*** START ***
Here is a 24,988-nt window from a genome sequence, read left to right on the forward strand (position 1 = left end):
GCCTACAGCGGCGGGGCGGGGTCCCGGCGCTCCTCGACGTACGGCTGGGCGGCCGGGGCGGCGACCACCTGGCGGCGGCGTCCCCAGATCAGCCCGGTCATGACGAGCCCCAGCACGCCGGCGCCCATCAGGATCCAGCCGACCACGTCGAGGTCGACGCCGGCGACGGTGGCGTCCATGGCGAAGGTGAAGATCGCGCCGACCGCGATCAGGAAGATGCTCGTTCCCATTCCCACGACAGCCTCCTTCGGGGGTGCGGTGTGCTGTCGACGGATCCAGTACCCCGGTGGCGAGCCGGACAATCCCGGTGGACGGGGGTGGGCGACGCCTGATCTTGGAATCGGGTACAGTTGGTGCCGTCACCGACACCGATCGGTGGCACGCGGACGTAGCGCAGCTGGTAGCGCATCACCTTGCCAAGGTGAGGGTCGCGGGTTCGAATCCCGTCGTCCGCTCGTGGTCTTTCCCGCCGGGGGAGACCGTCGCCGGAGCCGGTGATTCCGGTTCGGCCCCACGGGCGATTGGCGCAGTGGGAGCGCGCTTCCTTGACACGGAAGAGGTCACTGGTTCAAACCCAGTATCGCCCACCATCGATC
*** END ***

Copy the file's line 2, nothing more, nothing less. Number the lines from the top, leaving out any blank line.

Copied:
GCCTACAGCGGCGGGGCGGGGTCCCGGCGCTCCTCGACGTACGGCTGGGCGGCCGGGGCGGCGACCACCTGGCGGCGGCGTCCCCAGATCAGCCCGGTCATGACGAGCCCCAGCACGCCGGCGCCCATCAGGATCCAGCCGACCACGTCGAGGTCGACGCCGGCGACGGTGGCGTCCATGGCGAAGGTGAAGATCGCGCCGACCGCGATCAGGAAGATGCTCGTTCCCATTCCCACGACAGCCTCCTTCGGGGGTGCGGTGTGCTGTCGACGGATCCAGTACCCCGGTGGCGAGCCGGACAATCCCGGTGGACGGGGGTGGGCGACGCCTGATCTTGGAATCGGGTACAGTTGGTGCCGTCACCGACACCGATCGGTGGCACGCGGACGTAGCGCAGCTGGTAGCGCATCACCTTGCCAAGGTGAGGGTCGCGGGTTCGAATCCCGTCGTCCGCTCGTGGTCTTTCCCGCCGGGGGAGACCGTCGCCGGAGCCGGTGATTCCGGTTCGGCCCCACGGGCGATTGGCGCAGTGGGAGCGCGCTTCCTTGACACGGAAGAGGTCACTGGTTCAAACCCAGTATCGCCCACCATCGATC